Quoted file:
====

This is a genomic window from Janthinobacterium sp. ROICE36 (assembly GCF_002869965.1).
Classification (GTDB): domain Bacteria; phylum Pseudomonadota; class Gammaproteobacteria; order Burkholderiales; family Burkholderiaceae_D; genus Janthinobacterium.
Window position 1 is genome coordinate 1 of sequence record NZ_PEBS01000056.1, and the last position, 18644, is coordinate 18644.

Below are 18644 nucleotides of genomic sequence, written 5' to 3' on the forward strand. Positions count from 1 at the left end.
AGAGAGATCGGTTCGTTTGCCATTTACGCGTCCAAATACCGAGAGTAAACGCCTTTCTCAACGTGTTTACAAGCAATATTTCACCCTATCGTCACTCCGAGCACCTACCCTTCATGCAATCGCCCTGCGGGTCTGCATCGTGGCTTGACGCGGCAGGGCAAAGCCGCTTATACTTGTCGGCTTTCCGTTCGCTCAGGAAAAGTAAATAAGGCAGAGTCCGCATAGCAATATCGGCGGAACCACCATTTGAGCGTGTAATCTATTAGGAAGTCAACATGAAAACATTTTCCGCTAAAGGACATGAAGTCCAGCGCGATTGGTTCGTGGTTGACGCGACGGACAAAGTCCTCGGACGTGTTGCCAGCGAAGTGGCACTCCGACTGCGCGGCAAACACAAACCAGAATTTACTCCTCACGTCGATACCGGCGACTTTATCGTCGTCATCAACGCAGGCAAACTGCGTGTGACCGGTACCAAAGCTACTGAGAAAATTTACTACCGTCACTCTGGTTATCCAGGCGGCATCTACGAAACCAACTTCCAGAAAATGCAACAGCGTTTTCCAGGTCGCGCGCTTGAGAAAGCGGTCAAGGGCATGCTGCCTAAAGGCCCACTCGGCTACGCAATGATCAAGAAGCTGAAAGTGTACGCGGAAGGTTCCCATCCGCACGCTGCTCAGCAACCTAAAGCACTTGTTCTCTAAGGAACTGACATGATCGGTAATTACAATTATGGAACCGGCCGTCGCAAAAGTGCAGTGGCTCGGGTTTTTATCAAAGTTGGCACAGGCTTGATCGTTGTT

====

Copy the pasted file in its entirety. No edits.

This is a genomic window from Janthinobacterium sp. ROICE36 (assembly GCF_002869965.1).
Classification (GTDB): domain Bacteria; phylum Pseudomonadota; class Gammaproteobacteria; order Burkholderiales; family Burkholderiaceae_D; genus Janthinobacterium.
Window position 1 is genome coordinate 1 of sequence record NZ_PEBS01000056.1, and the last position, 18644, is coordinate 18644.

Below are 18644 nucleotides of genomic sequence, written 5' to 3' on the forward strand. Positions count from 1 at the left end.
AGAGAGATCGGTTCGTTTGCCATTTACGCGTCCAAATACCGAGAGTAAACGCCTTTCTCAACGTGTTTACAAGCAATATTTCACCCTATCGTCACTCCGAGCACCTACCCTTCATGCAATCGCCCTGCGGGTCTGCATCGTGGCTTGACGCGGCAGGGCAAAGCCGCTTATACTTGTCGGCTTTCCGTTCGCTCAGGAAAAGTAAATAAGGCAGAGTCCGCATAGCAATATCGGCGGAACCACCATTTGAGCGTGTAATCTATTAGGAAGTCAACATGAAAACATTTTCCGCTAAAGGACATGAAGTCCAGCGCGATTGGTTCGTGGTTGACGCGACGGACAAAGTCCTCGGACGTGTTGCCAGCGAAGTGGCACTCCGACTGCGCGGCAAACACAAACCAGAATTTACTCCTCACGTCGATACCGGCGACTTTATCGTCGTCATCAACGCAGGCAAACTGCGTGTGACCGGTACCAAAGCTACTGAGAAAATTTACTACCGTCACTCTGGTTATCCAGGCGGCATCTACGAAACCAACTTCCAGAAAATGCAACAGCGTTTTCCAGGTCGCGCGCTTGAGAAAGCGGTCAAGGGCATGCTGCCTAAAGGCCCACTCGGCTACGCAATGATCAAGAAGCTGAAAGTGTACGCGGAAGGTTCCCATCCGCACGCTGCTCAGCAACCTAAAGCACTTGTTCTCTAAGGAACTGACATGATCGGTAATTACAATTATGGAACCGGCCGTCGCAAAAGTGCAGTGGCTCGGGTTTTTATCAAAGTTGGCACAGGCTTGATCGTTGTT